If the public education system can't even guarantee the basic physical safety and right to learn of so many of its students in the public schools, then I think it's entirely right and proper that the public education system should have to pay for them to be educated in places where they can learn in safety.
Just an interjection here: punkfag, I've really appreciated your contributions all over the boards here, and how well-spoken you usually are.
But let's be sure not to leap too fast -- I don't see Dzuunmod expressing any homophobic behaviour here. I see him expressing conncern that sheltered environments for GLBT youth COULD do more harm than good to everyone in some ways. And Dzuunmod can be anyone expressing that opinion, before you assign him an orientation (without even asking him what his is, or assuming if he opposes this he must be heterosexual, or that that must be his impetus) -- it's hardly relegated to straight folks, and even were it coming from that viewpoint, that concern hardly need be rooted in homophobia, but in quite the opposite.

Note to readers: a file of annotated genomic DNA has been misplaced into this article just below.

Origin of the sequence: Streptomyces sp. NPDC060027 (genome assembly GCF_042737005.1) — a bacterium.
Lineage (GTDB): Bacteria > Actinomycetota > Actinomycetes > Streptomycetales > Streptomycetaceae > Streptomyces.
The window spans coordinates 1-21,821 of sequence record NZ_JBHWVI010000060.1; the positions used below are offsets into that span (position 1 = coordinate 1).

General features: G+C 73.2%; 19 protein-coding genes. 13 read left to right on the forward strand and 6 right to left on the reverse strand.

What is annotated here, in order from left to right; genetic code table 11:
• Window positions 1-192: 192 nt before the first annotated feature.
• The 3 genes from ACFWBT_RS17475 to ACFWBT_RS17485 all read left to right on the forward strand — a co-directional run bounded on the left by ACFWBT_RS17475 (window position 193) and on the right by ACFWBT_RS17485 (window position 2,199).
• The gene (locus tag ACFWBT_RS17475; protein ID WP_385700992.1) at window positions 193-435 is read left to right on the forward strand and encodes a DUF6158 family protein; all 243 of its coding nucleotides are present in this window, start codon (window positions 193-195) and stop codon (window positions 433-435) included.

I'm not sure I agree with that entire at all (and I personally think that right now, we do -- unfortunately -- have a need for GLBT schools and don't see that even though that need is due to negatives that it can't be executed positively), nor really with how it was presented, but I certainly see the risks of such, and it's a valid question he's asking. It's certainly one the school administrators probably ask a lot to be sure and avoid those pitfalls as best they can.
[Edited for clarity: if everyone could also please just keep their tone in check and cool it with the "disgustings" that'd be grand. Thanks]